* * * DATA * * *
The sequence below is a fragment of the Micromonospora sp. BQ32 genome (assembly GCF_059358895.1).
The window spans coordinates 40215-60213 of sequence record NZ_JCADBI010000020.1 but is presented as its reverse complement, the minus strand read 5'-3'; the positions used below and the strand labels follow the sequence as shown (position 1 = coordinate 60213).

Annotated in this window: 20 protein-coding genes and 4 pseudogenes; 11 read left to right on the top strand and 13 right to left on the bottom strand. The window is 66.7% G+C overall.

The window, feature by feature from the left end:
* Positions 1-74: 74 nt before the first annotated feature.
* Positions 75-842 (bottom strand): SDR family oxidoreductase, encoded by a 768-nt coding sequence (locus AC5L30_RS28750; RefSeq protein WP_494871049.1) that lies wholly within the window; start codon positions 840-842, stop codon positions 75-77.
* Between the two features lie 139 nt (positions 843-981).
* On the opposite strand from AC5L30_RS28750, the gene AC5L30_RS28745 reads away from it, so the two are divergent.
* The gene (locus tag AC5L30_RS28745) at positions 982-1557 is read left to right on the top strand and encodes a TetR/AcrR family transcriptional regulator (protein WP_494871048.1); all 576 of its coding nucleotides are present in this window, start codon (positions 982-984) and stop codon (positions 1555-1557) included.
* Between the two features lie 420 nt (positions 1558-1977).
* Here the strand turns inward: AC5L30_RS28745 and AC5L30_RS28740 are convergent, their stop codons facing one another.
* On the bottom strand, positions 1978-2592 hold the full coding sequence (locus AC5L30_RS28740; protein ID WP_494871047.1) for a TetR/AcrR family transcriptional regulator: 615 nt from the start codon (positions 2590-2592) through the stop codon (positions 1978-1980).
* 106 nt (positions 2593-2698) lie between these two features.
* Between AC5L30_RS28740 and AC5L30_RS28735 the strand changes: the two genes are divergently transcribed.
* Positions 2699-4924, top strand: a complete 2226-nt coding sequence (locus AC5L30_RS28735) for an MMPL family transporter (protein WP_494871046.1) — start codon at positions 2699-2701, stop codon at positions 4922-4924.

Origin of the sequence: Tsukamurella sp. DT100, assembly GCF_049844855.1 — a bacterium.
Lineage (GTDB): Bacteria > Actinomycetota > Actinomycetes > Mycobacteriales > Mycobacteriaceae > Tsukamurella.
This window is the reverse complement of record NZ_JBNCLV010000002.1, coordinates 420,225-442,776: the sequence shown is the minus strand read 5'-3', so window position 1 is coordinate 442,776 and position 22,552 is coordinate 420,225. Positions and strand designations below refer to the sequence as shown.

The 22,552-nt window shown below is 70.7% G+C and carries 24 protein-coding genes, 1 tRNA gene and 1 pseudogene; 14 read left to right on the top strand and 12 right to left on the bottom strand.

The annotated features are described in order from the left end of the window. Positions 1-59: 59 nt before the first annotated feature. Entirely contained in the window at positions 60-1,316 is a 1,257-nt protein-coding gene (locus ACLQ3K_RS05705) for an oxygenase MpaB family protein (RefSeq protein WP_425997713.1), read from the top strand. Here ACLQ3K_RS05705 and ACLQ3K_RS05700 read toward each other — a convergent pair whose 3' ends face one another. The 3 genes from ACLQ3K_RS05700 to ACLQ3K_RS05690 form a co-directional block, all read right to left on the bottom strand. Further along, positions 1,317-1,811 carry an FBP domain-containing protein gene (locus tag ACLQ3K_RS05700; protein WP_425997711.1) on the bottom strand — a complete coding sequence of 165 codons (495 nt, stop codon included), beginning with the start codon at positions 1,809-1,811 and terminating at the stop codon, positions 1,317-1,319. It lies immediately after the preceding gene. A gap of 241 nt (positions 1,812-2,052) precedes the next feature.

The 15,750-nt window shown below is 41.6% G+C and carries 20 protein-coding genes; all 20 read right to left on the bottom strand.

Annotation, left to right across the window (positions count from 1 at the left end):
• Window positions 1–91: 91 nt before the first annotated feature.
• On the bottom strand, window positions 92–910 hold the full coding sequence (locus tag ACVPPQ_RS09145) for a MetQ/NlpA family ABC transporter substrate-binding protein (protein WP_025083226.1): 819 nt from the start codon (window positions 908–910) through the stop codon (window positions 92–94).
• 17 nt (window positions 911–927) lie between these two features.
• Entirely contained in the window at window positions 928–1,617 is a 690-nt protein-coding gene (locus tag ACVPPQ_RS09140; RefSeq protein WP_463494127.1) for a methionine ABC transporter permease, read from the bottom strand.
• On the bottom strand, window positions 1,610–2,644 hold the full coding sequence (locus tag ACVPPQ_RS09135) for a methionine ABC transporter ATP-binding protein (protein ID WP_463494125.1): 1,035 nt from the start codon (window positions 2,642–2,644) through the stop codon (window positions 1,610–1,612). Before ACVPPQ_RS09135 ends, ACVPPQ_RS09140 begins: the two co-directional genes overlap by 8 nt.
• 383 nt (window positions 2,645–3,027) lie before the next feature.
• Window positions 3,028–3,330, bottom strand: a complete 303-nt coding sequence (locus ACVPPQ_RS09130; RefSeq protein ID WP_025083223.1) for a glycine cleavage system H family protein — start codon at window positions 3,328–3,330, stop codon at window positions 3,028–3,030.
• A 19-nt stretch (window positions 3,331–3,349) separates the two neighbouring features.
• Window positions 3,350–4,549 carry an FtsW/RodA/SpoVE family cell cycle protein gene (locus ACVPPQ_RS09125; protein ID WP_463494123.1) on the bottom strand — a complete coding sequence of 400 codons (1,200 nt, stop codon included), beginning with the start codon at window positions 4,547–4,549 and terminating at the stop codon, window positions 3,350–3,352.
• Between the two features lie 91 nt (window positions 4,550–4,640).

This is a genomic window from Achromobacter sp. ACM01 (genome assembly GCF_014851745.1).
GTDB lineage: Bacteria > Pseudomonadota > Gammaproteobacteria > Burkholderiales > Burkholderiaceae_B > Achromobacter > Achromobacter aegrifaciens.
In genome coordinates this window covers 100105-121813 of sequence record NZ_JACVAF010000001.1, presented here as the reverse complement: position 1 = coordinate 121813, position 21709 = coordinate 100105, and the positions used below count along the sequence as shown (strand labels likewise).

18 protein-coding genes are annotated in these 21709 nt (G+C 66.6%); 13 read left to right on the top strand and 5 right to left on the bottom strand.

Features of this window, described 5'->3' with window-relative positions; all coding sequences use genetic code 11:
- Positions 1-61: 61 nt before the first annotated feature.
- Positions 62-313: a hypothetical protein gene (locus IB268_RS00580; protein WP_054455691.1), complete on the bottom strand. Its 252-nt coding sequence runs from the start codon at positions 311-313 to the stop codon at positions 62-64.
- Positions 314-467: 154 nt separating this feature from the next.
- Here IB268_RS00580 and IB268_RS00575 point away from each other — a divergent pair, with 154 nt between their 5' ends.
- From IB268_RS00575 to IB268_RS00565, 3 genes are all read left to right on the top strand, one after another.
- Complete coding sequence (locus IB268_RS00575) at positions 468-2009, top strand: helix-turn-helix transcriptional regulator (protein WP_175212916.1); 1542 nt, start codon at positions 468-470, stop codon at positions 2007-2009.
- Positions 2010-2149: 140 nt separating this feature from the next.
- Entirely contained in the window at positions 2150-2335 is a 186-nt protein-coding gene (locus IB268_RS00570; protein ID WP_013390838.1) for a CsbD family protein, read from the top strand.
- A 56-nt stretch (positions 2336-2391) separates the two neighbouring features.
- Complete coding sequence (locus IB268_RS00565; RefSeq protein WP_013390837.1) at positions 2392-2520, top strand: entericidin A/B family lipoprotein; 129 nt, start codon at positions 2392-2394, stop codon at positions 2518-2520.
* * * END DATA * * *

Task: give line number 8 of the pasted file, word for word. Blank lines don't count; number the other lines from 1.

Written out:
* On the opposite strand from AC5L30_RS28750, the gene AC5L30_RS28745 reads away from it, so the two are divergent.